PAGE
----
46. Tissa’s own son, known by the name of Sirināga, reigned full two years over the Island.

47. This Sirināga constructed an enclosure around the great Bo tree and also a beautiful pavilion. [219]

48. (The king) called Asaṅgatissa (Saṅghatissa) fixed golden parasols over the most excellent Mahāthūpa, on the top of the Thūpa.

49. (He also constructed) of jewels a Thūpa of the shape of a flame at the most excellent Mahāthūpa, and in connection (?) with that work he also brought offerings.

50. (Having heard) the Andhakavinda Suttanta, This discourse of Buddha which contains praises of those who provide rice-milk for the Fraternity, is contained in the Mahāvagga of the Vinaya-Piṭaka, V1, 24. which was preached by Thera Deva, this victorious king ordered rice-milk continually to be distributed at the four gates (of the town).

51. Vijayakumāra, The stanza treating of Vijaya is interposed between two sections which refer to king Saṁghatissa’s reign. The confusion seems brought on by an injudicious employment of different sources; I do not believe that we ought to alter the succession of these verses. the son of Sirināga, reigned after his father’s death one year.

52. Saṅghatissa reigned four years; he fixed a parasol and goldsmith’s work on the Mahāthūpa.

53. King Saṅghabodhi by name was a virtuous prince; this king reigned two years.

54. This victorious king ordered rice-milk continually to be distributed in the delightful Meghavana garden, and in the most excellent Mahāvihāra he constructed a room where food was distributed by tickets.

55. The king called Abhaya, known by the surname Meghavaṇṇa, constructed a stone pavilion in the most excellent Mahāvihāra.

56-57. To the west of the Mahāvihāra he built a cloister for monks given to meditation. He (also) constructed an incomparable stone altar around the Bo tree and ordered a trench to be made, lined with stones, and a very costly triumphal arch. In the most excellent Bo tree sanctuary he erected a throne of stone.

58. Within the Dakkhiṇārāma he constructed an Uposatha hall. He distributed a great donation to the fraternity of Bhikkhus, the most excellent community.

59. The king, having constructed a royal palace, a great, delightful building, gave it to the Bhikkhu fraternity and then received [220] it back.

60. In the Meghavana garden the king also celebrated a Vesākha festival. He reigned thirteen years.

61. The son of Meghavaṇṇa was king Jeṭṭhatissa; this royal lord reigned over the island of Tambapaṇṇi.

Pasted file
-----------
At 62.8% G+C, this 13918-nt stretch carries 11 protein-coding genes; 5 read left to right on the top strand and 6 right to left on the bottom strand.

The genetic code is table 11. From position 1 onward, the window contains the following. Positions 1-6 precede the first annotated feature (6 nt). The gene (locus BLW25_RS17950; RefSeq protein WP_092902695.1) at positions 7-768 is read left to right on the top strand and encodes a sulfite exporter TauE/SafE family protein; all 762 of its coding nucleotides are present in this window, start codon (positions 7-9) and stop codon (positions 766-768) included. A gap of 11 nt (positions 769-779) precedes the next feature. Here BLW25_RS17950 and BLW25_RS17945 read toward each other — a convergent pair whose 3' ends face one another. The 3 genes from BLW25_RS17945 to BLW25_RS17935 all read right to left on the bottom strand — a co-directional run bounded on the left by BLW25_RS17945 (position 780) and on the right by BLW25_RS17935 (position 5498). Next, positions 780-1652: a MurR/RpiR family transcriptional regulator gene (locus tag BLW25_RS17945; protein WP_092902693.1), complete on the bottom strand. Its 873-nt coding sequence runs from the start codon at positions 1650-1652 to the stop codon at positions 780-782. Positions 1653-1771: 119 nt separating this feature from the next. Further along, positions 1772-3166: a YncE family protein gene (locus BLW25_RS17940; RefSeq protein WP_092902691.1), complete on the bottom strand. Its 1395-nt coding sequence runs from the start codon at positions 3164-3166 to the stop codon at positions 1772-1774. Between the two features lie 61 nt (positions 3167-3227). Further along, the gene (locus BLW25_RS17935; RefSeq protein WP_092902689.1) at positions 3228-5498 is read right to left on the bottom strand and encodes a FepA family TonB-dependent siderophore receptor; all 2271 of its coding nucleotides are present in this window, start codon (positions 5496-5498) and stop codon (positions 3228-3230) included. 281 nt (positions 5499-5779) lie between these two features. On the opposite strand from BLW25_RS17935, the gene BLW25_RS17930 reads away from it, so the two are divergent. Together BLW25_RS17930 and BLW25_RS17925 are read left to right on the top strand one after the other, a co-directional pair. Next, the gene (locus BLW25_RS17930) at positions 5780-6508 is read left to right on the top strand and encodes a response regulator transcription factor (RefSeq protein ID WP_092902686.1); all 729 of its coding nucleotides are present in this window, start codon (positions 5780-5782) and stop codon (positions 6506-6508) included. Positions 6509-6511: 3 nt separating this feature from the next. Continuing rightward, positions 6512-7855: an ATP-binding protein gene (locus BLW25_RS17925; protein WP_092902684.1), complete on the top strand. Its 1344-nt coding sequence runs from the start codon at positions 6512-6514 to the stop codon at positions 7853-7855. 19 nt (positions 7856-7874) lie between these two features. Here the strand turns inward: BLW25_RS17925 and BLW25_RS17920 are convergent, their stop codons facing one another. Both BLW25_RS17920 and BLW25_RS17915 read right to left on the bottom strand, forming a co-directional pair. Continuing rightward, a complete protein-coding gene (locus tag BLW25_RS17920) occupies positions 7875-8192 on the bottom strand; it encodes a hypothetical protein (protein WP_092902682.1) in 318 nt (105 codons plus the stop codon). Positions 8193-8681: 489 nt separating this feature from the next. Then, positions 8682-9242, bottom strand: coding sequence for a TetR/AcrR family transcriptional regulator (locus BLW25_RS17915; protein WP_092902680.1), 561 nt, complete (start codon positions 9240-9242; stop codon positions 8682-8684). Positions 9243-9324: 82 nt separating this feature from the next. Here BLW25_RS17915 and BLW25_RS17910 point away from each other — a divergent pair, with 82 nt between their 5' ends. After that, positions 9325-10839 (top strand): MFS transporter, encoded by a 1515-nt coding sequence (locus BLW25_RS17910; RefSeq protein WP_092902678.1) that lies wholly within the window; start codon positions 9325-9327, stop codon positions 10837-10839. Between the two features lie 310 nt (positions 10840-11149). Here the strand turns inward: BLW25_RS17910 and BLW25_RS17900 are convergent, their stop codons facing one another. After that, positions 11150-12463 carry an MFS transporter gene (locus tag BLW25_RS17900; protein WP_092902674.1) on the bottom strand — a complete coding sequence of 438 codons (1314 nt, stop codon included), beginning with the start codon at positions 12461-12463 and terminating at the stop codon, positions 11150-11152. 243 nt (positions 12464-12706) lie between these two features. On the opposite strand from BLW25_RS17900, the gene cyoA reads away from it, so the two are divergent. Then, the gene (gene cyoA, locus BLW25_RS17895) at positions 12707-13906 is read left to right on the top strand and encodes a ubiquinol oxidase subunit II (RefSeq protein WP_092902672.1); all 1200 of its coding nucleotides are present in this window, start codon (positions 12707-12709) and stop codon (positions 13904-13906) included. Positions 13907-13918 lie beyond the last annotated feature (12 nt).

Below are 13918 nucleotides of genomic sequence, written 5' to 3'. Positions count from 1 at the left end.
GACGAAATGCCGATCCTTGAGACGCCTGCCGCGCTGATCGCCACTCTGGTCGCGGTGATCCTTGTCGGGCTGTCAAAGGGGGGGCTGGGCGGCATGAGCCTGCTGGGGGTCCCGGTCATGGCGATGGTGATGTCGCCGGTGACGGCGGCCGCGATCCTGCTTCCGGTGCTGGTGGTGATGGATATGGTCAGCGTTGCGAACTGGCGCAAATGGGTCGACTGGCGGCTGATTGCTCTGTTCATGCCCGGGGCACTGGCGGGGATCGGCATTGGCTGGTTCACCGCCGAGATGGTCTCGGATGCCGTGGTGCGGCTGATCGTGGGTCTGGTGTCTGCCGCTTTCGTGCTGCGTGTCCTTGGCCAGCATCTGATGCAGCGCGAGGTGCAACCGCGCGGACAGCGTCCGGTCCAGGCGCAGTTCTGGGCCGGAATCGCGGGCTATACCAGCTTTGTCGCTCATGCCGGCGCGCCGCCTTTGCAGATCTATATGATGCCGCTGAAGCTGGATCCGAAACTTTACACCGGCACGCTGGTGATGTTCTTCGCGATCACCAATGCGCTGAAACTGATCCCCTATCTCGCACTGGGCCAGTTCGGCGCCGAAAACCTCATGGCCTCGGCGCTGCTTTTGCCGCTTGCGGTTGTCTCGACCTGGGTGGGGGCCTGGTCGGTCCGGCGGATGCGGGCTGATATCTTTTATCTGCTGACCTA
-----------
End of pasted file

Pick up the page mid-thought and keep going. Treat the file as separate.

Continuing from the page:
62-65. In the most excellent Mahāthūpa he offered a very costly jewel. Having built a palace covered with iron and offered to it that most excellent jewel, the chief of men gave (to that palace) the name “Maṇipāsāda” (“palace of the gem”). Having constructed the Pācīnatissapabbata Ārāma, the ruler of men called Tissa gave it to fraternity of Bhikkhus. The ruler of the earth, the chief of men, having ordered the Ālambagāma pond to be dug, held festivals (there) during eight years. This king reigned ten years over Tambapaṇṇi.

66. After Jeṭṭhatissa’s death his younger brother, king Mahāsena, reigned twenty-seven years.

67. This king once thought thus: “There are two kinds of Bhikkhus in the Religion (of Buddha); which of them hold the right doctrine and which hold the wrong doctrine, which are modest and which are shameless?”

68. When thinking about this matter and searching after modest persons, he saw wicked Bhikkhus who were no (true) Samaṇas and (only) looked like (Samaṇas).

69. He saw people who were like stinking corpses, and in behaviour like blue flies, wicked persons, who were no (true) Samaṇas and (only) looked like (Samaṇas), –

70. Dummitta and Pāpasoṇa and other shameless men. He went to those wicked Bhikkhus and asked them about the sense (of the Religion) and the doctrine.

71. Dummitta and Pāpasoṇa and other shameless men secretly consulted in order to mislead the pious (king).

72. These wicked, infatuated men taught that (computing) the twenty years (required for) the Upasampadā ordination from the conception, which has been admitted (by Buddha) in (the story about) Kumārakassapa, Mahāvagga, I, 75. is not allowable.

73. The practice of (wearing) ivory (fans) I have translated this passage according to the indications given in the Mahāvaṁsa Ṭikā (see the quotation in the footnote, p. 113), although I do not know any story in the Vinaya mentioning the Chabbaggiya Bhikkhus, which relates to the use of ivory fans. There is in the Khuddakavatthukhandha[ka] (Cullavagga, V, 28, 1) a precept which implicitly excludes the use of fans made of ivory (“anujānāmi bhikkhave tisso vījaniyo vākamayaṁ usīramayaṁ morapiñchamayaṁ”). I think that this is the passage alluded to, though the Chabbaggiyas are not expressly mentioned in it; in the short stories which precede and follow this one, most frequently mention is made of the transgressions of the Chabbaggiyas, so that the expression “Chabbaggiyānaṁ vatthu” may have been extended to this passage also, by an inaccuracy which scarcely will be deemed strange. [221] which has not been admitted in the story about the Chabbaggiyas, these shameless, idle (?) teachers taught to be allowable.

74. Regarding these and other matters many other shameless Bhikkhus, without a reason, for the sake of their own advantage, taught that (the true doctrine) was a false doctrine.

75. Having performed through his life, in consequence of his intercourse with those wicked persons, evil as well as good deeds, this king Mahāsena passed away (to another existence) according to his actions.

76. Therefore one should fly far from intercourse with wicked men, as from a serpent or a snake, and self-controlled ones should perform acts of benevolence as long as his existence lasts.